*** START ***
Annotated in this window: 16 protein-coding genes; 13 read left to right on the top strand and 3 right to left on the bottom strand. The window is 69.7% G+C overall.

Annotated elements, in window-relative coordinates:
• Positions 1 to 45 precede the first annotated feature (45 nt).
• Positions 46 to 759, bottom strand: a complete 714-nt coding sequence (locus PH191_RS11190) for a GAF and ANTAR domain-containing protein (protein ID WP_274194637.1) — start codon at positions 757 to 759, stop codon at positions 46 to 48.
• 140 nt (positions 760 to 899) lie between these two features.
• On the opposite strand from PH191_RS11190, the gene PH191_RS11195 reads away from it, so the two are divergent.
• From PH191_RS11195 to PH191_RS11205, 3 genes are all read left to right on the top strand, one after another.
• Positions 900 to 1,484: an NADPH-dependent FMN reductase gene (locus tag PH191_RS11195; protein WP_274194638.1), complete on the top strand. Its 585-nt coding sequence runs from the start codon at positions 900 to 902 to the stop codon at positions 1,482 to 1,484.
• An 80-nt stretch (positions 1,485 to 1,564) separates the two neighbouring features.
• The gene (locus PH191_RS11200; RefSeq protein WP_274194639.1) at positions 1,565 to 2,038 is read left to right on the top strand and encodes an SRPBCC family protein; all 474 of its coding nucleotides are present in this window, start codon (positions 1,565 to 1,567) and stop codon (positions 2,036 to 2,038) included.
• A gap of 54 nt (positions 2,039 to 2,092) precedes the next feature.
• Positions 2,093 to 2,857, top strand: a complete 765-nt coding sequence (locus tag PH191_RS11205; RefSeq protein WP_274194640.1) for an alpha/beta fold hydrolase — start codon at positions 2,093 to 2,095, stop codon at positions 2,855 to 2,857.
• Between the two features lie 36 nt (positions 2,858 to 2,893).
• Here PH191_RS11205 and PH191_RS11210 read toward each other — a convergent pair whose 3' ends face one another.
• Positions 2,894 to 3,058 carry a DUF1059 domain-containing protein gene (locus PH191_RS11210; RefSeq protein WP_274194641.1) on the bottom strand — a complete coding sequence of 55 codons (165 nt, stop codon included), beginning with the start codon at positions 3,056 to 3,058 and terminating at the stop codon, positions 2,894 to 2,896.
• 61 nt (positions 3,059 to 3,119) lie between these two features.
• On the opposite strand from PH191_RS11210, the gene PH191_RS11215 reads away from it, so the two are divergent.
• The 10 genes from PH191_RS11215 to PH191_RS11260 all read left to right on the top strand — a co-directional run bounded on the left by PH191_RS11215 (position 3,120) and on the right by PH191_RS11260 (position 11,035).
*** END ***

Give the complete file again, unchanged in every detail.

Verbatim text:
Annotated in this window: 16 protein-coding genes; 13 read left to right on the top strand and 3 right to left on the bottom strand. The window is 69.7% G+C overall.

Annotated elements, in window-relative coordinates:
• Positions 1 to 45 precede the first annotated feature (45 nt).
• Positions 46 to 759, bottom strand: a complete 714-nt coding sequence (locus PH191_RS11190) for a GAF and ANTAR domain-containing protein (protein ID WP_274194637.1) — start codon at positions 757 to 759, stop codon at positions 46 to 48.
• 140 nt (positions 760 to 899) lie between these two features.
• On the opposite strand from PH191_RS11190, the gene PH191_RS11195 reads away from it, so the two are divergent.
• From PH191_RS11195 to PH191_RS11205, 3 genes are all read left to right on the top strand, one after another.
• Positions 900 to 1,484: an NADPH-dependent FMN reductase gene (locus tag PH191_RS11195; protein WP_274194638.1), complete on the top strand. Its 585-nt coding sequence runs from the start codon at positions 900 to 902 to the stop codon at positions 1,482 to 1,484.
• An 80-nt stretch (positions 1,485 to 1,564) separates the two neighbouring features.
• The gene (locus PH191_RS11200; RefSeq protein WP_274194639.1) at positions 1,565 to 2,038 is read left to right on the top strand and encodes an SRPBCC family protein; all 474 of its coding nucleotides are present in this window, start codon (positions 1,565 to 1,567) and stop codon (positions 2,036 to 2,038) included.
• A gap of 54 nt (positions 2,039 to 2,092) precedes the next feature.
• Positions 2,093 to 2,857, top strand: a complete 765-nt coding sequence (locus tag PH191_RS11205; RefSeq protein WP_274194640.1) for an alpha/beta fold hydrolase — start codon at positions 2,093 to 2,095, stop codon at positions 2,855 to 2,857.
• Between the two features lie 36 nt (positions 2,858 to 2,893).
• Here PH191_RS11205 and PH191_RS11210 read toward each other — a convergent pair whose 3' ends face one another.
• Positions 2,894 to 3,058 carry a DUF1059 domain-containing protein gene (locus PH191_RS11210; RefSeq protein WP_274194641.1) on the bottom strand — a complete coding sequence of 55 codons (165 nt, stop codon included), beginning with the start codon at positions 3,056 to 3,058 and terminating at the stop codon, positions 2,894 to 2,896.
• 61 nt (positions 3,059 to 3,119) lie between these two features.
• On the opposite strand from PH191_RS11210, the gene PH191_RS11215 reads away from it, so the two are divergent.
• The 10 genes from PH191_RS11215 to PH191_RS11260 all read left to right on the top strand — a co-directional run bounded on the left by PH191_RS11215 (position 3,120) and on the right by PH191_RS11260 (position 11,035).